A 44 year-old woman from the United Kingdom was stunned and shocked to find herself a size 26 even after months of dieting, eating healthy and losing nearly thirty pounds. Lorna Fulton had been told by doctors that she and her husband would likely not conceive naturally, so she had set out to lose weight in the hopes of becoming pregnant. When her weight suddenly and inexplicably shot back up, she assumed that she was expecting. However, when a pregnancy test done by one of her doctors came back negative, she knew that something was amiss.
Fulton was referred to specialists who found that she had a deadly 70 pound ovarian cyst.
She explains the harrowing tale,
“I joined a diet class and started eating healthier and within a few months I’d lost two stone. I went out to buy a new outfit to celebrate. I had been a size 24 so I picked up a size 22, hoping it would now fit comfortably – but I couldn’t get into it as around my middle was too big and I had to go up to a size 26. It was so noticeable that people at work thought I was pregnant and kept asking when I was due. So I went to see my GP, who was convinced at first I was pregnant. But when a pregnancy test proved negative I knew there was something more sinister lurking. I was referred to hospital where I had a biopsy, a CT scan, and an ultrasound. Finally a specialist told me that I had a huge ovarian cyst, which from the scan they could see was filled with fluid. They told me if I didn’t have it removed I could die.”
A full hysterectomy was recommended for Lorna.
During the full hysterectomy, which was done at Glasgow’s Royal Infirmary, doctors ended up draining more than 8 ½ gallons of fluid from her stomach. Lorna recalls,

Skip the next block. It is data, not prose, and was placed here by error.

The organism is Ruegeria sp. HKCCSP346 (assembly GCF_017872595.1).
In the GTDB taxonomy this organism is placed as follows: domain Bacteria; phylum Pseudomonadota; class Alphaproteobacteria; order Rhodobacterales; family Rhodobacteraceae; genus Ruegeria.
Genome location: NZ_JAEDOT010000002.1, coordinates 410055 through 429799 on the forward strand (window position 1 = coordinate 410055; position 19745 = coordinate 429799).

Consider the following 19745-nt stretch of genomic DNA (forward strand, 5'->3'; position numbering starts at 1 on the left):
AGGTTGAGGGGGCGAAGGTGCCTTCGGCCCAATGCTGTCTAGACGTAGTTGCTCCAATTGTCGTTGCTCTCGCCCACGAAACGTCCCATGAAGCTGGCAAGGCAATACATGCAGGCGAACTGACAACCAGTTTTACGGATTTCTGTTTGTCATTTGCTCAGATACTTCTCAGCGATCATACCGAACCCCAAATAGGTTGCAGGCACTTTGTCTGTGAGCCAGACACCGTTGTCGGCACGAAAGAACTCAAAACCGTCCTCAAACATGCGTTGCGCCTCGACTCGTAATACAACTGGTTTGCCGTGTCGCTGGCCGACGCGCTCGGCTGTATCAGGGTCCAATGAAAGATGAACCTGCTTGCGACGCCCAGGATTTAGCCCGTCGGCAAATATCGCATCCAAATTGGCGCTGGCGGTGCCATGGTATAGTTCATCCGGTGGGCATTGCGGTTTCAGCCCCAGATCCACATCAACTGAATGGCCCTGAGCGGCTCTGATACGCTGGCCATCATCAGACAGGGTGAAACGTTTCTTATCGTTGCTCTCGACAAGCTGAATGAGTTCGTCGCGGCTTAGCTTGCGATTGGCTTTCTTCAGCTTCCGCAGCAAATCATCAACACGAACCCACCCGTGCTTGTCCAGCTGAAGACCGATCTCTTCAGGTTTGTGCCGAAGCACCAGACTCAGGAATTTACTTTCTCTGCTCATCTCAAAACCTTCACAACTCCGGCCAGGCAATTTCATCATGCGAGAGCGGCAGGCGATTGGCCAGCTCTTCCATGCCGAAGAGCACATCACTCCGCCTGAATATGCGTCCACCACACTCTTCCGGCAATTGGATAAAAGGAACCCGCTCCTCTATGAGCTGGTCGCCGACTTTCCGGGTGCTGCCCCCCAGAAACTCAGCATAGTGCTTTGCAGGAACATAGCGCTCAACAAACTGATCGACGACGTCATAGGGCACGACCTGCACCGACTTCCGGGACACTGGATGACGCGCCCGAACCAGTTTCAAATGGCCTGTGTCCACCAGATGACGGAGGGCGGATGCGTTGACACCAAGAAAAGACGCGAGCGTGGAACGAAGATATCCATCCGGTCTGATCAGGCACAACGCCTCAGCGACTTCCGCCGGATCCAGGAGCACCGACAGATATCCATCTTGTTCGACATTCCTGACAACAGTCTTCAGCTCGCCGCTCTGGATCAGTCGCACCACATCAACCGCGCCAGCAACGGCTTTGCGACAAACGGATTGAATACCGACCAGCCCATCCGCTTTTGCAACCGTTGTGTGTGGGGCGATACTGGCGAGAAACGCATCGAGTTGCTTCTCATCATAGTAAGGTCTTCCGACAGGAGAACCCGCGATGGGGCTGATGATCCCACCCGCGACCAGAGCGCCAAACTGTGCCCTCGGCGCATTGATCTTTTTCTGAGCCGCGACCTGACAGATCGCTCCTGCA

“The doctors said it was too risky to remove it whole so it had to be drained. Plus there was a chance it could come back in my other ovary. I had to have my operation in the maternity unit. It was horrible. I was really sad, but I knew I just had to deal with the fact I wouldn’t be having children. I knew what was involved in the operation, but I just wanted it gone. I went under the knife and said goodbye to having children once and for all. Waking up from the op I felt much better and the following day weighed myself, at that point I’d been 19 stone and after having the lump removed I was now down to 14. It was unbelievable I’d been carrying around all that weight. I’ve now accepted that children are not on the cards for me. But things could have been so much worse. I’m lucky to be alive.”
The National Health Service advises that ovarian cysts, which are fluid-filled sacs that develop on a woman’s ovaries are rather common, and are usually harmless and typically disappear without the need for further treatment or medical intervention. They typically only cause symptoms when they rupture or they are larger than normal, or when they block blood supply to the ovaries. A good majority of ovarian cysts are not cancerous.